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Updated Jan 15, 2014 - 7:07 pm

Flanagan says inspections, transparency are top priorities for new child protection bureau

PHOENIX — Admitting that Arizona’s Child Protective Services is “broken” during her State of the State address on Monday, Arizona Gov. Jan Brewer abolished the agency, creating a new one in its place.

The new division, dubbed Child Safety and Family Services, will be run by Charles Flanagan, former Juvenile Corrections Director, pending legislative approval.

Flanagan spoke with 92.3 KTAR’s Mac and Gaydos on Tuesday afternoon regarding what will make the new department different from CPS and how soon the changes will take effect.

Flanagan admitted that Child Safety and Family Services needs a lot of work to get back on track, but this new step in the right direction will help them “gain the momentum to create the environment that would prevent something like the not-investigated cases from ever happening again and to solve the problems that are, quite frankly, myriad and span many years with CPS.”

Flanagan has already taken command in his new role, making sure the CARE team Brewer put in place to monitor CPS continues to review uninvestigated cases. He has also reached out to those who will be affected most by the new department.

“We’ve been to Yuma, to Tucson, here in Phoenix,” Flanagan said. “We’ve met with providers all over the state, we’ve met with foster parents, we’ve met with employees through survey and many other mechanisms, and we’re putting together a list of things that need to happen that we can implement immediately and others, such as the one that the governor has set before the Legislature that require legislative action.”

Flanagan’s second step in ensuring uninvestigated cases never happen again? Transparency within the department.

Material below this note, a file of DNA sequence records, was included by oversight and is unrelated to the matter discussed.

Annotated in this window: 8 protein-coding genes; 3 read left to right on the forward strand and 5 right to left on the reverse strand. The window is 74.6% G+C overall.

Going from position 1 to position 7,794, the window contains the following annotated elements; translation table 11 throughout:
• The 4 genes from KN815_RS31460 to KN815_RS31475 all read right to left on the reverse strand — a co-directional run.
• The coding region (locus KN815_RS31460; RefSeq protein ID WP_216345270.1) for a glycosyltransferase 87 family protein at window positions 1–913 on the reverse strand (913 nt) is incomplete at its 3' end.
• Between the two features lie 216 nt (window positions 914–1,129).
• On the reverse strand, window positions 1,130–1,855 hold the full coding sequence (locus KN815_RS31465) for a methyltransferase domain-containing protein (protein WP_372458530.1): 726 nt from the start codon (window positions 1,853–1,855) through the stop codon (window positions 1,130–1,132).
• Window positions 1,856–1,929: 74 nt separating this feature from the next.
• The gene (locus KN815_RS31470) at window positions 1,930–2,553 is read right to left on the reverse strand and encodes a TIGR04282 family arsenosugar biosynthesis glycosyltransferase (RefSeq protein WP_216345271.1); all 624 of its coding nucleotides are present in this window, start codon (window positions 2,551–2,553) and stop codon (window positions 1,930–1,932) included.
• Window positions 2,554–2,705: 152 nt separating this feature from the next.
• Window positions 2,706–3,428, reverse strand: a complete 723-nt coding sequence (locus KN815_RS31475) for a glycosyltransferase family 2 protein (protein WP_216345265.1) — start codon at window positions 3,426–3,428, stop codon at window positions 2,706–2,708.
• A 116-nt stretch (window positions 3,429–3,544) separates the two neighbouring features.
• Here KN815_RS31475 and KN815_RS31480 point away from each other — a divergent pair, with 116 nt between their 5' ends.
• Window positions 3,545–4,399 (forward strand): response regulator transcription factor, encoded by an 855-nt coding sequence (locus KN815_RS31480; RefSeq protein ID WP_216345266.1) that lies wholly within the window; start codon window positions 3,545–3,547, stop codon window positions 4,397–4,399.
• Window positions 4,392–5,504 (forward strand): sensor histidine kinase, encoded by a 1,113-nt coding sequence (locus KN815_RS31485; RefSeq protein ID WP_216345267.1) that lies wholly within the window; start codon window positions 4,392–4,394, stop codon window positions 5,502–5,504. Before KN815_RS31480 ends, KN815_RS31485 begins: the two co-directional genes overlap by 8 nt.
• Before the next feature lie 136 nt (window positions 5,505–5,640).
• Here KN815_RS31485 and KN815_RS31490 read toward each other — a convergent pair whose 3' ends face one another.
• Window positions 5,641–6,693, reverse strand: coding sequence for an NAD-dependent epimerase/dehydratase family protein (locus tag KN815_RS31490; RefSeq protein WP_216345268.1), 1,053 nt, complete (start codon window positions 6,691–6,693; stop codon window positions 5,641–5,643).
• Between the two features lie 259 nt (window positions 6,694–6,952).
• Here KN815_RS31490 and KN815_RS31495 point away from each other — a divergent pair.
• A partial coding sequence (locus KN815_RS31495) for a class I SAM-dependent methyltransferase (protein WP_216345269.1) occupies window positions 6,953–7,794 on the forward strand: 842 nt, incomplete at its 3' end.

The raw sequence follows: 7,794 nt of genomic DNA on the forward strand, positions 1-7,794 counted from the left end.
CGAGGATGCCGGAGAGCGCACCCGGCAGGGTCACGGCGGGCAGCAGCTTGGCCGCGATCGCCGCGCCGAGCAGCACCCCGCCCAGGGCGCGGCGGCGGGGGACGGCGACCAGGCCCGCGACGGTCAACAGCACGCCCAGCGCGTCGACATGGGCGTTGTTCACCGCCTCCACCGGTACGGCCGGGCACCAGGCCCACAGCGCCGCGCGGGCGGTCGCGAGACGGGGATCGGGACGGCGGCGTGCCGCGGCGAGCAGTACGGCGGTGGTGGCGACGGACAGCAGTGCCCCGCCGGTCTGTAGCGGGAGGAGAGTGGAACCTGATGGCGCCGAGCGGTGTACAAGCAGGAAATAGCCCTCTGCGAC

“[W]e will achieve transparency,” Flanagan explained. “We will achieve compliance with the law, we will achieve a system that is efficient and effective and we hope to achieve, through working with legislation and with stakeholders, a statute that clearly defines what’s expected of the employees of CPS and that will then define the policies that we follow.”

Part of Flanagan’s transparency plan is to install an inspections process that ultimately answers to him.

“I intend to implement an inspections process that is overseen only by the director of the agency and is not influenced by another entity within the agency or the people in the chain of command,” Flanagan said. “So, having an inspections bureau that reports to me, we’ll be able to ensure policy compliance, as well as statutory compliance.”

Another big problem with the old CPS was the ratio of cases to workers, leaving the caseworkers that hadn’t abandoned the agency to be severely overworked.

“This is an enormously large organization, and in particular right now, what’s happened is there are case workers, there are investigators in the field that are carrying caseloads that are nearly double what should be carried,” Flanagan explained.

Brewer will release the budget on Friday, outlining what the specific needs are for the new department.

“We definitely know how many case workers we need, we know what resources we need to support them,” Flanagan said. “We know that the caseloads have to be reasonable and have to be approached in a way that will ensure that these children are safe.”

But even if the Legislature approves the new division and budget allotments, Flanagan said even if he had all the budget in the world, it is still transparency that is the key to the department’s success, not money.

“Having the resources is not the answer,” Flanagan asserted. “The answer is making sure that we are completely transparent and that the Legislature and the people in Arizona know what that money is being spent for and what determines what that money is being used for will be the caseloads, will be the work that we have to do.”


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